Brock says in an exasperated tone of voice, “He (Sheriff Meeks) came by here yesterday morning and said, ‘You and me are all right, aren’t we, Donny?’

“I told him, no, we’re not. We have a problem.” He said the attorney has it all balled up, but that ain’t right. We should be able to get the basic information about the arrest – especially from our own department.”

The City Council demurred taking any action a week ago, pending their reception of the crime report. So far, since March 3, none is forthcoming.

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City Councilman Jackie Goleman, Mayoral candidate

To complicate matters, Brock is facing a re-election contest a week hence, on May 9. His opponent is a long-term member of the City Council, a retired school teacher named Jackie Goleman, who finds himself in opposition to many of Brock’s initiatives – and there have been many in his tenure. He and another two members of the council seem to think Brock is moving too fast. Brock is a founding member of the local TEA Party and a voracious Watch Dog over city hall. He has eliminated some wasteful spending, made some personnel adjustments, and looks forward to making some more.

Police arrested Goleman’s 38-year-old son Jacky on Thursday, April 23. There are no details available for that arrest, either, but the young man is no stranger to the police blotter.

He faces pending charges of assault, family violence, possession of a controlled substance, theft of service, and unlawful carrying a weapon. His latest arrest is for felony theft over $1,500 and less than $20,000.

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And then, there is the video that shows the brutal beating of a handcuffed and belly-chained county jail inmate on a sidewalk outside the courthouse in November, 2014, after a man dressed in managerial style with a tie and a neatly pressed shirt and slacks tried to engage him in conversation.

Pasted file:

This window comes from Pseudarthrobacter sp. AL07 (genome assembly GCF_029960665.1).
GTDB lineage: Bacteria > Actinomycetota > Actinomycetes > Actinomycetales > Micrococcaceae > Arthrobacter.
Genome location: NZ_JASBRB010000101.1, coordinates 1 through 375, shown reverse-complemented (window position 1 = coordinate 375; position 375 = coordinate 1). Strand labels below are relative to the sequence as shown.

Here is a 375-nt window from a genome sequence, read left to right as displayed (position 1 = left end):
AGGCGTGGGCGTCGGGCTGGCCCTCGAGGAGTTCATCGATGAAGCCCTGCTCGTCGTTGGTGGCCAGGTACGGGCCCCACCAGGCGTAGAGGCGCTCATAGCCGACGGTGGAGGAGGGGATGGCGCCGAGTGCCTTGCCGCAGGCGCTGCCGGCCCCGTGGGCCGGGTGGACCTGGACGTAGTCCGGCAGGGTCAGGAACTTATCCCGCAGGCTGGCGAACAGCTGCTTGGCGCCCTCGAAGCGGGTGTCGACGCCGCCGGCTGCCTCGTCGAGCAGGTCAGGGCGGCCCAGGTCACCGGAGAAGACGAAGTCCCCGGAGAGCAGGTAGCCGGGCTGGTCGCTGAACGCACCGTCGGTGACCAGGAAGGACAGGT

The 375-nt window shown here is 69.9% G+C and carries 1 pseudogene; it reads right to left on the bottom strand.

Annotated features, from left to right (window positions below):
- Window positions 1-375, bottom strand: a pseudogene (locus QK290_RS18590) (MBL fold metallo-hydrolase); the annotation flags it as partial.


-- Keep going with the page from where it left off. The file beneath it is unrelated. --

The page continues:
A video surveillance camera clearly shows a security deputy in the lobby of the building admonishing the man not to talk to the inmate as he and others similarly restrained stood with their noses pressed to the wall. When his interlocutor persists, he is escorted out of the building.

After the deputies cleared the lobby and secured the elevator to upper floors, they hustled Philip Allen Jones out a side door and onto the sidewalk, where they threw him down so hard, he came out of his shoes. After an extended beating, he is put into a paddy wagon. During the beating, a deputy is seen leading the same man away who had tried to talk to the inmate inside the lobby.

Jones was arrested on charges of armed robbery and drug possession. A local newspaper has been unable to get much in the way of facts about his case, or the beating. Sheriff Meeks says an internal investigation is underway.

To view that video, click here:–o